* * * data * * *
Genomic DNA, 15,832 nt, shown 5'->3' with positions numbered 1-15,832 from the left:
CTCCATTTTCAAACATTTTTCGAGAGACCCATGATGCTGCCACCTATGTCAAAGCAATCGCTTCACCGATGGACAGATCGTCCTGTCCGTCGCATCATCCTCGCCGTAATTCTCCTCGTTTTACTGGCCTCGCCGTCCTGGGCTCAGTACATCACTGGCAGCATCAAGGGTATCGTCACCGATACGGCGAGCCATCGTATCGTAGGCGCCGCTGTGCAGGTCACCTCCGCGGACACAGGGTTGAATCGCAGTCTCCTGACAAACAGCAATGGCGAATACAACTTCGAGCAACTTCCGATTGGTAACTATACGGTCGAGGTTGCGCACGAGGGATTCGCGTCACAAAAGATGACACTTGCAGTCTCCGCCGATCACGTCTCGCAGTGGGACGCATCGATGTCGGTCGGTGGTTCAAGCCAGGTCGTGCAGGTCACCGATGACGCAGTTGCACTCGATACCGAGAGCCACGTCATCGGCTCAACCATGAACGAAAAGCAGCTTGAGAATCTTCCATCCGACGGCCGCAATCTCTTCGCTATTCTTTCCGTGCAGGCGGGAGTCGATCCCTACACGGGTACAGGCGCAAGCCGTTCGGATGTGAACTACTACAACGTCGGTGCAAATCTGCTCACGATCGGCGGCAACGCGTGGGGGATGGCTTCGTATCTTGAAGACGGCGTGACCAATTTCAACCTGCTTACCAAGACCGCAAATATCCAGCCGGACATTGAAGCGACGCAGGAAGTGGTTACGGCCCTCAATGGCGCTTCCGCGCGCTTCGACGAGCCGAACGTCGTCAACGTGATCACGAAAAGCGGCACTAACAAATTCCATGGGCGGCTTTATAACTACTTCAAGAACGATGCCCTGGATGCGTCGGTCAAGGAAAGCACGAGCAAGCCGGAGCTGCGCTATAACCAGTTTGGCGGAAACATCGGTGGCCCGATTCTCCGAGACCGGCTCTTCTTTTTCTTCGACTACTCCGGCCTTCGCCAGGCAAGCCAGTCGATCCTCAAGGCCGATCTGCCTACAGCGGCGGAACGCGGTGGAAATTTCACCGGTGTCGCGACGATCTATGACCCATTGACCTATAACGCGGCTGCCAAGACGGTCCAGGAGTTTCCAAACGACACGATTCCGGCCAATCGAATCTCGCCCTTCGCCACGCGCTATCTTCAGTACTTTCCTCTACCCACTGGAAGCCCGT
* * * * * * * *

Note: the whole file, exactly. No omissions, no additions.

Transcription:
Genomic DNA, 15,832 nt, shown 5'->3' with positions numbered 1-15,832 from the left:
CTCCATTTTCAAACATTTTTCGAGAGACCCATGATGCTGCCACCTATGTCAAAGCAATCGCTTCACCGATGGACAGATCGTCCTGTCCGTCGCATCATCCTCGCCGTAATTCTCCTCGTTTTACTGGCCTCGCCGTCCTGGGCTCAGTACATCACTGGCAGCATCAAGGGTATCGTCACCGATACGGCGAGCCATCGTATCGTAGGCGCCGCTGTGCAGGTCACCTCCGCGGACACAGGGTTGAATCGCAGTCTCCTGACAAACAGCAATGGCGAATACAACTTCGAGCAACTTCCGATTGGTAACTATACGGTCGAGGTTGCGCACGAGGGATTCGCGTCACAAAAGATGACACTTGCAGTCTCCGCCGATCACGTCTCGCAGTGGGACGCATCGATGTCGGTCGGTGGTTCAAGCCAGGTCGTGCAGGTCACCGATGACGCAGTTGCACTCGATACCGAGAGCCACGTCATCGGCTCAACCATGAACGAAAAGCAGCTTGAGAATCTTCCATCCGACGGCCGCAATCTCTTCGCTATTCTTTCCGTGCAGGCGGGAGTCGATCCCTACACGGGTACAGGCGCAAGCCGTTCGGATGTGAACTACTACAACGTCGGTGCAAATCTGCTCACGATCGGCGGCAACGCGTGGGGGATGGCTTCGTATCTTGAAGACGGCGTGACCAATTTCAACCTGCTTACCAAGACCGCAAATATCCAGCCGGACATTGAAGCGACGCAGGAAGTGGTTACGGCCCTCAATGGCGCTTCCGCGCGCTTCGACGAGCCGAACGTCGTCAACGTGATCACGAAAAGCGGCACTAACAAATTCCATGGGCGGCTTTATAACTACTTCAAGAACGATGCCCTGGATGCGTCGGTCAAGGAAAGCACGAGCAAGCCGGAGCTGCGCTATAACCAGTTTGGCGGAAACATCGGTGGCCCGATTCTCCGAGACCGGCTCTTCTTTTTCTTCGACTACTCCGGCCTTCGCCAGGCAAGCCAGTCGATCCTCAAGGCCGATCTGCCTACAGCGGCGGAACGCGGTGGAAATTTCACCGGTGTCGCGACGATCTATGACCCATTGACCTATAACGCGGCTGCCAAGACGGTCCAGGAGTTTCCAAACGACACGATTCCGGCCAATCGAATCTCGCCCTTCGCCACGCGCTATCTTCAGTACTTTCCTCTACCCACTGGAAGCCCGT